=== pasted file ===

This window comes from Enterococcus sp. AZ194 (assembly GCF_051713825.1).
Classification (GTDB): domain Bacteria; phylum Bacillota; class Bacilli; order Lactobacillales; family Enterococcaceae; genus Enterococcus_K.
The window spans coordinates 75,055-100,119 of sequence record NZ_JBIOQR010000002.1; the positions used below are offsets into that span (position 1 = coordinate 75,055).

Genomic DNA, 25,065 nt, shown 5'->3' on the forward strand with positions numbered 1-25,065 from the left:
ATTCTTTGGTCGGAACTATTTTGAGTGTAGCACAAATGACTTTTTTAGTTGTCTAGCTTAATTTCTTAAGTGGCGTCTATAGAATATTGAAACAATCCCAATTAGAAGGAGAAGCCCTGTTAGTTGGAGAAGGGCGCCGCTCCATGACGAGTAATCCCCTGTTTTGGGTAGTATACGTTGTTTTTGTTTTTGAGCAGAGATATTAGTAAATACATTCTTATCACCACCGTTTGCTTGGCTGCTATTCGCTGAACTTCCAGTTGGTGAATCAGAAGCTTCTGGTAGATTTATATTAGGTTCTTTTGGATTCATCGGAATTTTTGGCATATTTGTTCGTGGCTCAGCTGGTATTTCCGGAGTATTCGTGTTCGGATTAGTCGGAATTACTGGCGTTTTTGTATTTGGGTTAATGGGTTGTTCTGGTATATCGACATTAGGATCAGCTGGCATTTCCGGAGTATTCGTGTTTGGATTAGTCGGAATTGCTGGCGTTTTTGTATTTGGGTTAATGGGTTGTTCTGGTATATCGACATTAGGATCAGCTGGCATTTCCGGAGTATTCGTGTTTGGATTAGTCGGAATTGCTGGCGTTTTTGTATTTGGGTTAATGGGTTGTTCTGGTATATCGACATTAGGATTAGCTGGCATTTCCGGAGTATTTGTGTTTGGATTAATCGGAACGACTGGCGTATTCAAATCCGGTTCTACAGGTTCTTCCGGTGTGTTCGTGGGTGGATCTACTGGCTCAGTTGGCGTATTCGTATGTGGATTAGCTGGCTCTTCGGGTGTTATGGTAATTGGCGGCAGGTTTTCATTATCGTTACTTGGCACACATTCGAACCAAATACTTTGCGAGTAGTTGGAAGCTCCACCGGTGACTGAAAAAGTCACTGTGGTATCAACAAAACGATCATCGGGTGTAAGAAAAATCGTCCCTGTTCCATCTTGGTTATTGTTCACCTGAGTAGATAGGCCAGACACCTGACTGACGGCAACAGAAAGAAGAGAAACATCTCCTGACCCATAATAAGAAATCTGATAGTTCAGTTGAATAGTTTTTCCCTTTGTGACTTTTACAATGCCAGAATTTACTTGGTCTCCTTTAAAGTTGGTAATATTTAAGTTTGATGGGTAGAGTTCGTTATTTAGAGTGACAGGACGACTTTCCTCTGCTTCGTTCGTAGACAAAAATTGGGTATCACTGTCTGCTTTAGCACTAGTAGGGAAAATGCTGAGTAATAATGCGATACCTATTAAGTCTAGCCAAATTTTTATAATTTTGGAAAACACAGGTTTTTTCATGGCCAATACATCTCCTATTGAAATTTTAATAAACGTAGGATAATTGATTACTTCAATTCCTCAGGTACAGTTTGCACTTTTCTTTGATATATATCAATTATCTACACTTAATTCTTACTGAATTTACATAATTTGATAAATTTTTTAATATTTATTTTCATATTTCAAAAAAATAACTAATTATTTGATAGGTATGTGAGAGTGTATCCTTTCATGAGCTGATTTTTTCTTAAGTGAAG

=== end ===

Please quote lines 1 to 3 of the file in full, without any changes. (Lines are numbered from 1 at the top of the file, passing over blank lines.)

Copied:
This window comes from Enterococcus sp. AZ194 (assembly GCF_051713825.1).
Classification (GTDB): domain Bacteria; phylum Bacillota; class Bacilli; order Lactobacillales; family Enterococcaceae; genus Enterococcus_K.
The window spans coordinates 75,055-100,119 of sequence record NZ_JBIOQR010000002.1; the positions used below are offsets into that span (position 1 = coordinate 75,055).